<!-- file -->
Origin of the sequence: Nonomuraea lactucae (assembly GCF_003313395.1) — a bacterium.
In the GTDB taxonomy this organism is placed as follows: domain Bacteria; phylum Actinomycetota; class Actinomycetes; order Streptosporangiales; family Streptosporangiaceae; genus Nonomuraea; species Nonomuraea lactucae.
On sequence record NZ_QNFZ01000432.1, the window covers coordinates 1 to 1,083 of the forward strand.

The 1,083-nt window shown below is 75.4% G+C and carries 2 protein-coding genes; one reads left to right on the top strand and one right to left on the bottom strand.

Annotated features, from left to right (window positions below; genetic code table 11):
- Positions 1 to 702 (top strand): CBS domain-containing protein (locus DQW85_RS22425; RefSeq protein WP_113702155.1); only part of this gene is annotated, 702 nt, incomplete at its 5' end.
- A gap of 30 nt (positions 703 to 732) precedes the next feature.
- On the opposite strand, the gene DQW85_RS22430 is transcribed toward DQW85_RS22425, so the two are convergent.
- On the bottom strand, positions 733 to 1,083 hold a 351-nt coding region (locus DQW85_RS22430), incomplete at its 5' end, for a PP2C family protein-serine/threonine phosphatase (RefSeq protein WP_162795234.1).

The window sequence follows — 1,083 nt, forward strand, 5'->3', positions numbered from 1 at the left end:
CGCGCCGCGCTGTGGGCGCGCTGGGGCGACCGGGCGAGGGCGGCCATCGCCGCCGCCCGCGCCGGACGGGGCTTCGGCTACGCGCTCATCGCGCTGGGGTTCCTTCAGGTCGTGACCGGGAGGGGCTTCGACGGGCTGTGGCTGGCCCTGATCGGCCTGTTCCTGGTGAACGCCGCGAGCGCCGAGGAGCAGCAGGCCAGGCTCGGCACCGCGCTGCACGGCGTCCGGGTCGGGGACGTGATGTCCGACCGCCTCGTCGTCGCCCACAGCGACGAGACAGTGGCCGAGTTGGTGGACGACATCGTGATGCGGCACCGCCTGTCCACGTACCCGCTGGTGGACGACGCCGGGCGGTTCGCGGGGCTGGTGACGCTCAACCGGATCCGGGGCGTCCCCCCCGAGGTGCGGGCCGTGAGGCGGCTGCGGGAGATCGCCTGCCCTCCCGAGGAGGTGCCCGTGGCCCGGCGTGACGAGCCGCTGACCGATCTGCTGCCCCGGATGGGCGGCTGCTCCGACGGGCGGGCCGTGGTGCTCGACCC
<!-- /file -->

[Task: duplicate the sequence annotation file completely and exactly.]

Origin of the sequence: Nonomuraea lactucae (assembly GCF_003313395.1) — a bacterium.
In the GTDB taxonomy this organism is placed as follows: domain Bacteria; phylum Actinomycetota; class Actinomycetes; order Streptosporangiales; family Streptosporangiaceae; genus Nonomuraea; species Nonomuraea lactucae.
On sequence record NZ_QNFZ01000432.1, the window covers coordinates 1 to 1,083 of the forward strand.

The 1,083-nt window shown below is 75.4% G+C and carries 2 protein-coding genes; one reads left to right on the top strand and one right to left on the bottom strand.

Annotated features, from left to right (window positions below; genetic code table 11):
- Positions 1 to 702 (top strand): CBS domain-containing protein (locus DQW85_RS22425; RefSeq protein WP_113702155.1); only part of this gene is annotated, 702 nt, incomplete at its 5' end.
- A gap of 30 nt (positions 703 to 732) precedes the next feature.
- On the opposite strand, the gene DQW85_RS22430 is transcribed toward DQW85_RS22425, so the two are convergent.
- On the bottom strand, positions 733 to 1,083 hold a 351-nt coding region (locus DQW85_RS22430), incomplete at its 5' end, for a PP2C family protein-serine/threonine phosphatase (RefSeq protein WP_162795234.1).

The window sequence follows — 1,083 nt, forward strand, 5'->3', positions numbered from 1 at the left end:
CGCGCCGCGCTGTGGGCGCGCTGGGGCGACCGGGCGAGGGCGGCCATCGCCGCCGCCCGCGCCGGACGGGGCTTCGGCTACGCGCTCATCGCGCTGGGGTTCCTTCAGGTCGTGACCGGGAGGGGCTTCGACGGGCTGTGGCTGGCCCTGATCGGCCTGTTCCTGGTGAACGCCGCGAGCGCCGAGGAGCAGCAGGCCAGGCTCGGCACCGCGCTGCACGGCGTCCGGGTCGGGGACGTGATGTCCGACCGCCTCGTCGTCGCCCACAGCGACGAGACAGTGGCCGAGTTGGTGGACGACATCGTGATGCGGCACCGCCTGTCCACGTACCCGCTGGTGGACGACGCCGGGCGGTTCGCGGGGCTGGTGACGCTCAACCGGATCCGGGGCGTCCCCCCCGAGGTGCGGGCCGTGAGGCGGCTGCGGGAGATCGCCTGCCCTCCCGAGGAGGTGCCCGTGGCCCGGCGTGACGAGCCGCTGACCGATCTGCTGCCCCGGATGGGCGGCTGCTCCGACGGGCGGGCCGTGGTGCTCGACCC